Henry Hudson's View of New York: When Trees Tipped the Sky
By Sam Roberts
What F. Scott Fitzgerald called the “fresh, green breast of the New World” that greeted Henry Hudson 400 years ago has been reimagined by a senior ecologist at the Wildlife Conservation Society.
Drawing on 18th-century British military maps, the ecologist, Eric W. Sanderson, has painstakingly recreated Manhattan's rolling landscape — Mannahatta in an American Indian dialect meant “island of many hills,” many of which were all but leveled when the street grid was imposed in the 19th century — that Hudson encountered.
In his coming book, “Mannahatta: A Natural History of New York City,” Mr. Sanderson evocatively describes “the old-growth forests, stately wetlands, glittering streams, teeming waters, rolling hills, abundant wildlife and mysterious people.” All in all, a scene hard to reconcile with the contemporary landscape dominated by glass, concrete and asphalt.
Mayor Michael R. Bloomberg is to join Mayor Job Cohen of Amsterdam and other Dutch officials this week in heralding the quadricentennial of Hudson's voyage of discovery up his eponymous river.
It was 400 years ago this month that Hudson and Dutch merchants negotiated a contract that, it could be argued, would change the face of New York and point America toward the ethnic and racial diversity now personified by President Obama.
On Jan. 8, 1609, the Dutch merchants enlisted Hudson, an English navigator, to find a western sea route to the Far East. Had Hudson sailed on behalf of England, the nation and New York might look very different today.
Unlike other Europeans who were fleeing religious persecution or were intent on imposing — through violence when necessary — their own beliefs, the Dutch came to America to make money. Those who enlisted in that endeavor and did not disturb the peace of New Amsterdam, the name the Dutch gave their colony, were welcome.
Whether the motivation was tolerance or indifference, it largely worked, which is why New York developed so differently from most of the other American colonies.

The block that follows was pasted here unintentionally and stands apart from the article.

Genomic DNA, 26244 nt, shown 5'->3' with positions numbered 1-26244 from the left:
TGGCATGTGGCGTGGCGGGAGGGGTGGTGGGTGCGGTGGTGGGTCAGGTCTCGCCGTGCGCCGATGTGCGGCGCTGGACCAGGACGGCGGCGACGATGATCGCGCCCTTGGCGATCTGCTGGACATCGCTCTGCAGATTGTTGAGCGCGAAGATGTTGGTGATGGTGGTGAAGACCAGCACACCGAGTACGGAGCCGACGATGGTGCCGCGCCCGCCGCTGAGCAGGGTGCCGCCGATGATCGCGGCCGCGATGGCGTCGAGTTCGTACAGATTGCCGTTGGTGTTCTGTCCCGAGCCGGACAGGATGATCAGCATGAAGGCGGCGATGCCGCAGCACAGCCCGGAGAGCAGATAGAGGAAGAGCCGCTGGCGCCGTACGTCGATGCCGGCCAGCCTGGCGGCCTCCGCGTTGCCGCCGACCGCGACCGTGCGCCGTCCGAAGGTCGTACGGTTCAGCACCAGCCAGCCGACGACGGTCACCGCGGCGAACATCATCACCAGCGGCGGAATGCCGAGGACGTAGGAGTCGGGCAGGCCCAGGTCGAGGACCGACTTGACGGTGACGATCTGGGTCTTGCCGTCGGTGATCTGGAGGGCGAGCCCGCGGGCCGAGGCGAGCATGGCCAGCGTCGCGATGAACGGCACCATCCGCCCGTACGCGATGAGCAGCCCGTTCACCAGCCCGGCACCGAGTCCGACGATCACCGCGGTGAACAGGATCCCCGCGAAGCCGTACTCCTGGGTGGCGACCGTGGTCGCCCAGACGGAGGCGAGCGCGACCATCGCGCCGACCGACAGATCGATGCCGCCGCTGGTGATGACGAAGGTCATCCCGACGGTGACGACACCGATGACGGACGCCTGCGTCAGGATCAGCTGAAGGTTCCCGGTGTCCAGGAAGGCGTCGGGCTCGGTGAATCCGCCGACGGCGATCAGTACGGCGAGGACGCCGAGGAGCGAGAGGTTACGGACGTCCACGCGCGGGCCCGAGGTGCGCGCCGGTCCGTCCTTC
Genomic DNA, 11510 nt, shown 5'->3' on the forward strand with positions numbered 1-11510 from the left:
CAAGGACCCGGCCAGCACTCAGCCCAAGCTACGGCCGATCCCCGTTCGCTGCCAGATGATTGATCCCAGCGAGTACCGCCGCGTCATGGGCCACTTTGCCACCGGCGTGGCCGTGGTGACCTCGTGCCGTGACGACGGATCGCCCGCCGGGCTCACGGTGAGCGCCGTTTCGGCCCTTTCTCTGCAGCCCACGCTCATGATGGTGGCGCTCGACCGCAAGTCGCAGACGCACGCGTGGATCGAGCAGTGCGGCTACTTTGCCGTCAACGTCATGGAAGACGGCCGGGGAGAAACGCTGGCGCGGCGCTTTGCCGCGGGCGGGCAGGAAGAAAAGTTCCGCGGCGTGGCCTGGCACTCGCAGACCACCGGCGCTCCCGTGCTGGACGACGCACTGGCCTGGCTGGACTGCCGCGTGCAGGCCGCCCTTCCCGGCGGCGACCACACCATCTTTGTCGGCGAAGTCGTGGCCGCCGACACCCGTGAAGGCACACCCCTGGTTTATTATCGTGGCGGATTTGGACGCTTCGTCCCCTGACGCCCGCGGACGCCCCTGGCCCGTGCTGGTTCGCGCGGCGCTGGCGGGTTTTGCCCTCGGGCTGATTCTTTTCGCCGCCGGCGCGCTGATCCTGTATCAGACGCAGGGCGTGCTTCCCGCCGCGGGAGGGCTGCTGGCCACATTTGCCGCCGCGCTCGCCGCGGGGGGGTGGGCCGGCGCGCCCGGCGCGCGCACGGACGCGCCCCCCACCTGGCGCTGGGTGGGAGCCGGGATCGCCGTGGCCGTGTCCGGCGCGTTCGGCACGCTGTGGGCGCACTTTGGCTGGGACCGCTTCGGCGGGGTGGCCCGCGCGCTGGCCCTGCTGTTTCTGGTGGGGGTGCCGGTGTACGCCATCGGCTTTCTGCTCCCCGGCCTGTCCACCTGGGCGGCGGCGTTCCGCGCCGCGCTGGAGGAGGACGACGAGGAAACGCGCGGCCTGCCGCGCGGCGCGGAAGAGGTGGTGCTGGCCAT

Hudson's contract with the Dutch East India Company provided for a payment of 800 guilders (or a guarantee to his wife of 200 guilders if he failed to return to the Old World from his voyage). Since Hudson apparently never returned to Holland, it is unclear whether he ever collected. As a result, the contract may have been an even better bargain for the Dutch than the totemic 60 guilders paid for Manhattan 17 years later.
Charles T. Gehring, director of New York State's New Netherland Project (started by the New York State Library and the Holland Society, which researches early Dutch settlements), calls 800 guilders a sizable amount of money.
“A laborer earned about one guilder a day,” Mr. Gehring said. “A cow cost about 40 guilders, a horse — like owning a Buick — about 150 guilders.”
The Mannahatta that Hudson encountered in 1609 evokes a lost world, a mirror image of Alan Weisman's vision of nature's resurgence after humans vanish in his 2007 book, “The World Without Us.” Per acre, Mr. Sanderson writes, Mannahatta had more ecological diversity than Yellowstone, more native plant species than Yosemite, more species of birds than the Great Smoky Mountains.
“If Mannahatta existed today as it did then, it would be a national park,” Mr. Sanderson writes. “It would be the crowning glory of American national parks.”
Mr. Sanderson not only reimagines Manhattan, he also offers a vision of what New York may look like 400 years from now.
“New Yorkers in 2409 will still be loud, direct and pushy,” he predicts, but also “warm and generous and involved in what happens in the world.” He envisions a city where fossil fuels will have long since been exhausted and where humans and nature coexist.
Mr. Sanderson's book is being published this spring. A companion exhibit will open at the Museum of the City of New York in May.
New York was built on what Kenneth T. Jackson, the Columbia University historian, calls Hudson's “river of empire.” On its banks, the global financial capital was eventually transplanted from 17th-century Amsterdam, according to a new booklet, “1609: The Forgotten History of Hudson, Amsterdam and New York,” by the journalists Geert Mak and Russell Shorto.
“That is what began in 1609,” they write, “with the unlikely, brooding, mist-shrouded figure of Henry Hudson, and the development shortly after he passed from the scene of a brashly multiethnic and free-trading city on a blank slate of an island.”
Copyright 2009 The New York Times Company